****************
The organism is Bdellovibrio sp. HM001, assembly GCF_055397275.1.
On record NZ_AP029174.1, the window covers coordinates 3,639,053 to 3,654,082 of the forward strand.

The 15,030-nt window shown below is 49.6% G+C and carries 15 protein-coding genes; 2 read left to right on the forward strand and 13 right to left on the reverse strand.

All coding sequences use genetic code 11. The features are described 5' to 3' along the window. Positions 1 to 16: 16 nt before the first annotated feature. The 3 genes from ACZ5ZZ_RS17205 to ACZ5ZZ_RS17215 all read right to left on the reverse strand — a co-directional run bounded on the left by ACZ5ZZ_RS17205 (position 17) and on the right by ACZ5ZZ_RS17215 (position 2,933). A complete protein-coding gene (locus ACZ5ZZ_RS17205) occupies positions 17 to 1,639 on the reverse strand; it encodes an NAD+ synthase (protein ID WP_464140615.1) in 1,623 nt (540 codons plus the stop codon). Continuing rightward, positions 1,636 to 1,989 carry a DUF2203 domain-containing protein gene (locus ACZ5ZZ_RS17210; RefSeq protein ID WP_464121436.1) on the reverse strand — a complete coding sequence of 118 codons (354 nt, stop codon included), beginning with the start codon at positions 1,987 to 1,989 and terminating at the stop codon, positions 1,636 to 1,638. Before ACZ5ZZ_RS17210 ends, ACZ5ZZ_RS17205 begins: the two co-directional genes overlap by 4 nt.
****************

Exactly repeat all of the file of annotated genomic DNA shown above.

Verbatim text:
The organism is Bdellovibrio sp. HM001, assembly GCF_055397275.1.
On record NZ_AP029174.1, the window covers coordinates 3,639,053 to 3,654,082 of the forward strand.

The 15,030-nt window shown below is 49.6% G+C and carries 15 protein-coding genes; 2 read left to right on the forward strand and 13 right to left on the reverse strand.

All coding sequences use genetic code 11. The features are described 5' to 3' along the window. Positions 1 to 16: 16 nt before the first annotated feature. The 3 genes from ACZ5ZZ_RS17205 to ACZ5ZZ_RS17215 all read right to left on the reverse strand — a co-directional run bounded on the left by ACZ5ZZ_RS17205 (position 17) and on the right by ACZ5ZZ_RS17215 (position 2,933). A complete protein-coding gene (locus ACZ5ZZ_RS17205) occupies positions 17 to 1,639 on the reverse strand; it encodes an NAD+ synthase (protein ID WP_464140615.1) in 1,623 nt (540 codons plus the stop codon). Continuing rightward, positions 1,636 to 1,989 carry a DUF2203 domain-containing protein gene (locus ACZ5ZZ_RS17210; RefSeq protein ID WP_464121436.1) on the reverse strand — a complete coding sequence of 118 codons (354 nt, stop codon included), beginning with the start codon at positions 1,987 to 1,989 and terminating at the stop codon, positions 1,636 to 1,638. Before ACZ5ZZ_RS17210 ends, ACZ5ZZ_RS17205 begins: the two co-directional genes overlap by 4 nt.